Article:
We’re tempted to say two, but then it would be a small herd and a “giggle” instead of a gaggle! Actually, if you’re speaking of domestic cattle and geese, the only limit we can think of is the farmer’s ambitions.
As for the size of a pride of African lions, these family units may be as small as 2 lions to as many as 40; usually with 1 to 4 males (often related), about 12 related females, and their young cubs. The lionesses, which may include mothers, sisters, and cousins, usually stay together in the same pride for life, while the resident males may vary, staying for an average of about 2 years. Young males (often brothers and cousins) may be driven from their original pride, but stay together in separate groups (coalitions), until they are strong enough to seek to join a new pride, challenging the resident males in order to take their place. Lionesses do most of the hunting, while the males will guard the pride and hunt occasionally.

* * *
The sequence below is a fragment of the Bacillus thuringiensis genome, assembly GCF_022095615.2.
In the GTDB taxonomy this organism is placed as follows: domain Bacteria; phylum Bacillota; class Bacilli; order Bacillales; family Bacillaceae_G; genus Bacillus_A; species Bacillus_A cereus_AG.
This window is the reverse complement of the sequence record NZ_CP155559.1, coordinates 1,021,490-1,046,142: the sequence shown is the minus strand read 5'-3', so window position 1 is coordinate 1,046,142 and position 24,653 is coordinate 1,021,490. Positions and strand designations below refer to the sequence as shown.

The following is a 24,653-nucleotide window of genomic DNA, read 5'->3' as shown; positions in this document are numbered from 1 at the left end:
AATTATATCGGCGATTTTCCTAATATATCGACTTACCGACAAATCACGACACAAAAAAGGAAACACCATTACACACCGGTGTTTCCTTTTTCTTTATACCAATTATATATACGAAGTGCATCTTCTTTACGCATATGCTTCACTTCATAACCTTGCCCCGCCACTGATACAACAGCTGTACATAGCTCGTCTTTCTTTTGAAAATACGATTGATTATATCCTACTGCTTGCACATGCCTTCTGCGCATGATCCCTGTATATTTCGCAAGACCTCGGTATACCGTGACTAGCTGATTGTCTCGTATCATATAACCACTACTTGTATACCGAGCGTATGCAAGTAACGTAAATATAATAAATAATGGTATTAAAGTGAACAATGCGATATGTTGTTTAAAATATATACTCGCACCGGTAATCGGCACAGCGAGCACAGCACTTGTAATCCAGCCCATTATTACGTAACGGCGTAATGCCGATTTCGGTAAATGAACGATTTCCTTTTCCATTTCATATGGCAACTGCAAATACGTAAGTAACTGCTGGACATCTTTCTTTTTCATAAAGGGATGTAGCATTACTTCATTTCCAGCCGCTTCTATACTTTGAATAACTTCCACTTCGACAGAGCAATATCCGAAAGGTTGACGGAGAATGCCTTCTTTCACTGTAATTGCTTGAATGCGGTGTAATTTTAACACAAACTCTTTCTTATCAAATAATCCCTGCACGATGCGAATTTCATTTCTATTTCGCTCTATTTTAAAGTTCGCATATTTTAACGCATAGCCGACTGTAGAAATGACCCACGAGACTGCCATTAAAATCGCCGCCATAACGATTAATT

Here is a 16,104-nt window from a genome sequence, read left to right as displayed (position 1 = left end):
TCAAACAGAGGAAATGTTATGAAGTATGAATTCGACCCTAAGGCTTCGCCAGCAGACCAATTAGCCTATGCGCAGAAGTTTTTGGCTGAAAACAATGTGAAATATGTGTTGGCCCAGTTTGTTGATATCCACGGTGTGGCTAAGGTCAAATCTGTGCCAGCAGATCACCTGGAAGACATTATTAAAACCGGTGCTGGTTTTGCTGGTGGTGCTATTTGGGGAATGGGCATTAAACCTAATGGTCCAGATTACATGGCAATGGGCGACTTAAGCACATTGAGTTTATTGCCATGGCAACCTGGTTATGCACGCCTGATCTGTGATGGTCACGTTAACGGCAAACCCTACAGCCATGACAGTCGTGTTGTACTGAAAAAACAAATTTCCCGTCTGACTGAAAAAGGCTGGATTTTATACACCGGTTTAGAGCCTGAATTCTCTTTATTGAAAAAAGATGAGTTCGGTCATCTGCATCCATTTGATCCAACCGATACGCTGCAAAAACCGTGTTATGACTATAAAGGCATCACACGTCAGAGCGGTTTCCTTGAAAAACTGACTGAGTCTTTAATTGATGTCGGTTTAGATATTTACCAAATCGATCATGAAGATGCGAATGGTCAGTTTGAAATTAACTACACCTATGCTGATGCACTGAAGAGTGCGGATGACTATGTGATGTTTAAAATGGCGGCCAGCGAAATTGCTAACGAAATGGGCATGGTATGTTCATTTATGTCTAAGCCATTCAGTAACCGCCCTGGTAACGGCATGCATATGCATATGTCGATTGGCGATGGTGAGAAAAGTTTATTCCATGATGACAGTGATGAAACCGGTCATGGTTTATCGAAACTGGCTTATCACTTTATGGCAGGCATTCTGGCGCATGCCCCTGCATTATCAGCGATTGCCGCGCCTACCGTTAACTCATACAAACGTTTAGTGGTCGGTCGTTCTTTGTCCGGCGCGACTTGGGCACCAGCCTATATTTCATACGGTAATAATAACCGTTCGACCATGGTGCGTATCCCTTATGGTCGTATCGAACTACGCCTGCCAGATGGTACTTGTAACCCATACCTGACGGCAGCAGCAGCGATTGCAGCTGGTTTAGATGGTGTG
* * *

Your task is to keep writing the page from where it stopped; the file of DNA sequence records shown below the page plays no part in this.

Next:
There are lots of little-known collectives, such as these bird groupings: a “chatter” of budgerigars, a “twittering” of magpies, a “murmuration” of starlings, and an “exaltation” of larks. Discover more interesting animal group names!